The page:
The Illinois River Watershed is composed of 1.1-million acres in NW Arkansas and NE Oklahoma.  Getting out and experiencing all that our watershed has to offer is one way of recognizing the importance of collaboratively and proactively protecting the land and waterways within it.  In this edition of Watershed Journey, we’ll take a walk through Wedington Woods, a portion of the Ozark National Forest that borders the Illinois River.

Halfway between Siloam Springs and Fayetteville on Highway 16 is Lake Wedington Recreation Area, a fragment of Ozark National Forest that is covered with towering hardwoods, gurgling springs, and mossy limestone boulders.  The 102-acre lake is great for fishing, swimming, and boating, and the surrounding recreation area offers rental cabins, campsites, a picnic area, accessible fishing pier, boat launch, hiking trails, and other amenities.

Lake Wedington

(Left) The sandy shore of Lake Wedington during winter; (Right) Hiking the North Twin Trail

Much information can be found online about Lake Wedington, so we’re going to hop across the highway from the lake and take the road less traveled: the North Twin Trail.  This is a 15-mile round trip backpacking and mountain biking trail that starts at Lake Wedington and meanders through the Ozark National Forest all the way to the community of Pedro, near Siloam Springs.


Wedington Woods features lichen and moss-covered rock formations and blufflines with scenic views of the Ozark National Forest

Whereas the lake access is on the south side of Highway 16, the trailhead for the North Twin Trail is on the north side.  It shares a small parking lot (8 parking spaces or less, if I remember correctly) with a picnic area.  The trail takes off up an incline and into the woods, marked by blue plastic diamonds driven into tree trunks at eye-level.


Blue diamond trail markers will be your guide

The first two miles alternate between periods of flat, level terrain and then sudden, steep switchbacks into and out of narrow ravines.  It is apparent that these ravines are natural drainage areas, each a tiny watershed in itself.  After traversing the fourth ravine, you soon come to a forest service road and a primitive campsite next to a sparkling natural spring.  Just above this spring, there are remnants of an old homestead that likely got its water supply there for many years.  Every time I have hiked this trail, I have spotted wildlife within a couple hundred feet of this spring, and the water is always flowing, no matter what time of year.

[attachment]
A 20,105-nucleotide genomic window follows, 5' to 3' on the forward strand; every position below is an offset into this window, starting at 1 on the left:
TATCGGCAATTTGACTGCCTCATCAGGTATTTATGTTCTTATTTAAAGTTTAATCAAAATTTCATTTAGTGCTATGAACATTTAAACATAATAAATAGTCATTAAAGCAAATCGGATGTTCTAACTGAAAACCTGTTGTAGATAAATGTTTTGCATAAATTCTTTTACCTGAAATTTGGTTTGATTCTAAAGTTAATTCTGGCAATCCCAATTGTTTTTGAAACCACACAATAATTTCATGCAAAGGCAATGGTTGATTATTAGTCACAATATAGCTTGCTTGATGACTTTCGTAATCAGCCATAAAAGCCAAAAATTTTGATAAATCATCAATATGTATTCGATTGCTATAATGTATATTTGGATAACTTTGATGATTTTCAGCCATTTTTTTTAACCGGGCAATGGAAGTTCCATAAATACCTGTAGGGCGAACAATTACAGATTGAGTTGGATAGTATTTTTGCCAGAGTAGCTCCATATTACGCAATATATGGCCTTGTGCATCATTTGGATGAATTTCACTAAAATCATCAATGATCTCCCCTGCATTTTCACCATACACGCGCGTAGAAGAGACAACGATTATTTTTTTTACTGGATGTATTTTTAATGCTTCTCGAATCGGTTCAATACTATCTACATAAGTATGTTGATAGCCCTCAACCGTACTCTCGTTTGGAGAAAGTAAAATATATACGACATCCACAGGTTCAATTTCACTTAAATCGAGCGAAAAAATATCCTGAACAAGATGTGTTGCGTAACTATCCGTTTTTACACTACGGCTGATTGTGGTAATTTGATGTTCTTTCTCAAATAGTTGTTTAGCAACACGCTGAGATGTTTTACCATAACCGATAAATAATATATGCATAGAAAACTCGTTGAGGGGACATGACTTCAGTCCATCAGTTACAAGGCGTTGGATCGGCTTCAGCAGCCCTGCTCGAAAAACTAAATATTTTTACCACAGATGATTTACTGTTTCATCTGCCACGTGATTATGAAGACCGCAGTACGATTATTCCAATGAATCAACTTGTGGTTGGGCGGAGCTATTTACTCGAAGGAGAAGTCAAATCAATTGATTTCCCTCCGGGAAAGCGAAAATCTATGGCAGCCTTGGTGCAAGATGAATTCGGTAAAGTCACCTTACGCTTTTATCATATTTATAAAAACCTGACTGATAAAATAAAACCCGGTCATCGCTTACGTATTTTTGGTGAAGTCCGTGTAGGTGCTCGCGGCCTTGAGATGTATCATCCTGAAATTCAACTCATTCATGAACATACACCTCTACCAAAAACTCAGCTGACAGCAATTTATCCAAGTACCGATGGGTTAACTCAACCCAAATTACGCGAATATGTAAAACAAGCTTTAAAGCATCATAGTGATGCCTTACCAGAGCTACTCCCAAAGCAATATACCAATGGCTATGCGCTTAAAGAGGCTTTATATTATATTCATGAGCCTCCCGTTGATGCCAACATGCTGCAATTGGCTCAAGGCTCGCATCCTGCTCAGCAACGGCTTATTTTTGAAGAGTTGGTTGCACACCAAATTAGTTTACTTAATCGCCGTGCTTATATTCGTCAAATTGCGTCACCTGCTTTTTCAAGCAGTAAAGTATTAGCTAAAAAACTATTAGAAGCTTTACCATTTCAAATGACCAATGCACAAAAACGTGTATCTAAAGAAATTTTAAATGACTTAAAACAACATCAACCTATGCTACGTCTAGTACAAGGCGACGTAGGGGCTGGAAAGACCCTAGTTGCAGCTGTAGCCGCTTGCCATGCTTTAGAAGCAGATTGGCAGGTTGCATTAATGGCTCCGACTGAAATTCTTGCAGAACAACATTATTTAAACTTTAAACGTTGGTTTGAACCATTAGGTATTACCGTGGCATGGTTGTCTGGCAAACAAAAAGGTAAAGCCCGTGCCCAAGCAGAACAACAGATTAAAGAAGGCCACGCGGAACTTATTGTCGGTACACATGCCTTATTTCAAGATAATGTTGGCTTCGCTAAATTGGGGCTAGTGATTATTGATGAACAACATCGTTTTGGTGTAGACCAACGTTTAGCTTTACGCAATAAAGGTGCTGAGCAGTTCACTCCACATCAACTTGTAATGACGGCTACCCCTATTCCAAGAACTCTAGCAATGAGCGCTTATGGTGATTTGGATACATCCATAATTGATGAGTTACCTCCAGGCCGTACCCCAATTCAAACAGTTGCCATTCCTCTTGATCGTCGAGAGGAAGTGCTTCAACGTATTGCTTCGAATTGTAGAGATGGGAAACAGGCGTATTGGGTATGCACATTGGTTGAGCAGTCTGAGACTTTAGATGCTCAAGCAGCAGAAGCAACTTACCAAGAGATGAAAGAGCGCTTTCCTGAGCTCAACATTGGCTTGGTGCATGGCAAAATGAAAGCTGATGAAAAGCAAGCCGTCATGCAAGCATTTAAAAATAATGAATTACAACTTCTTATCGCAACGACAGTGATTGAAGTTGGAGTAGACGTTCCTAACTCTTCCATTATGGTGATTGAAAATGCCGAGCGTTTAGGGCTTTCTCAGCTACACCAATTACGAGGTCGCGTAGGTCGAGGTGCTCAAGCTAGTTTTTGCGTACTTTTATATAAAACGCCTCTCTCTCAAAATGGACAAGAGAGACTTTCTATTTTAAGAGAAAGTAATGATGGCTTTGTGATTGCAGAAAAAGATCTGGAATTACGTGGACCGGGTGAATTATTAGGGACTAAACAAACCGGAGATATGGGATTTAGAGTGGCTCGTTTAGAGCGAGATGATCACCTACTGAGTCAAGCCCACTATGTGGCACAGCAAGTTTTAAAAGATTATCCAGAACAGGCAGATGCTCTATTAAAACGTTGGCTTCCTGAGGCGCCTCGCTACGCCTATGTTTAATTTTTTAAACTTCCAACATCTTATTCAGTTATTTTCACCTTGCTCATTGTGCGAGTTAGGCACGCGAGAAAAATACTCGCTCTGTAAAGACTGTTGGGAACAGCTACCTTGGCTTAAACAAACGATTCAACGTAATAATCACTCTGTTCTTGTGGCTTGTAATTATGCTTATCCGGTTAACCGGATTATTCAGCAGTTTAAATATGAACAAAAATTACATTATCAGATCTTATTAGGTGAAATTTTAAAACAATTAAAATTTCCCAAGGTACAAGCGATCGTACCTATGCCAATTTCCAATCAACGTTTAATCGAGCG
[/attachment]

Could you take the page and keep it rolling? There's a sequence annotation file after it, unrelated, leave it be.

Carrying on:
The spring water emerges from beneath a slab of mossy limestone in the hillside.

Around Mile 3, the trail crosses a county road (WC Rd. 849/Lookout Tower Rd.) and begins following a bluffline.  Eventually, the trail veers up into a break between two walls of limestone, almost lending to the illusion that you’re walking through a canyon.


A “canyon” between two walls of limestone

Climbing ever higher, the trail comes out at the top of those bluffs, offering the first overlook of the vast expanse of forest that lies ahead.  This time of year is especially scenic, as there are few enough leaves on the trees that you can appreciate the view beyond, but the leaves that remain intact speckle the landscape with bursts of yellow, orange, and red.


A speckled spectacle of the journey ahead

Follow the top of this ridgeline until the trail drops down the opposite side, and when you reach the bottom of the bluff, you’ll feel immediately isolated.  A 15-foot-thick wall of rock now separates you from the nearest road, and the trail ahead appears to wind endlessly down the mountain.  But fear not, watershed wanderer, for you will soon reach another county road crossing and regain a sense of security and proximity.  Just beyond that, a golden sea of prairie awaits.

 A beautiful prairie crossing around Mile 5

In the woods across the prairie, the trail traverses a fascinating hollow filled with spring-fed streams that emerge and then disappear underground and resurface in low-lying areas.  This area is teeming with wildlife, seemingly rejoicing in their great fortune of resources and habitat.


A stream crossing near Mile 6

The final mile and a half is a bit of a scramble up and around the sides of two contiguous mountains in the community of Pedro.  The second mountain’s summit is the North Twin Trail’s “terminus”, or more accurately, the halfway point where you turn around and retrace your steps back to the trailhead.  The view from the top is pretty spectacular, though, as you can see Siloam Springs to the west, Springdale and Fayetteville to the east/southeast, and Highway 412 to the north.


Looking west toward Siloam Springs and Oklahoma

As you stand upon this mountain with the Illinois River flowing along its base some 600 feet below, be reminded of the journey all of our creeks and streams make in the Illinois River Watershed.  Rushing down from the tops of mountains during rainstorms, infiltrating through soil and trees’ roots, running off of roads and rooftops into storm drains, gurgling up from beneath earth’s surface through springs, all merging and converging to form larger waterways that ultimately empty into the Illinois.

This is the Watershed Journey, and you are a part of it.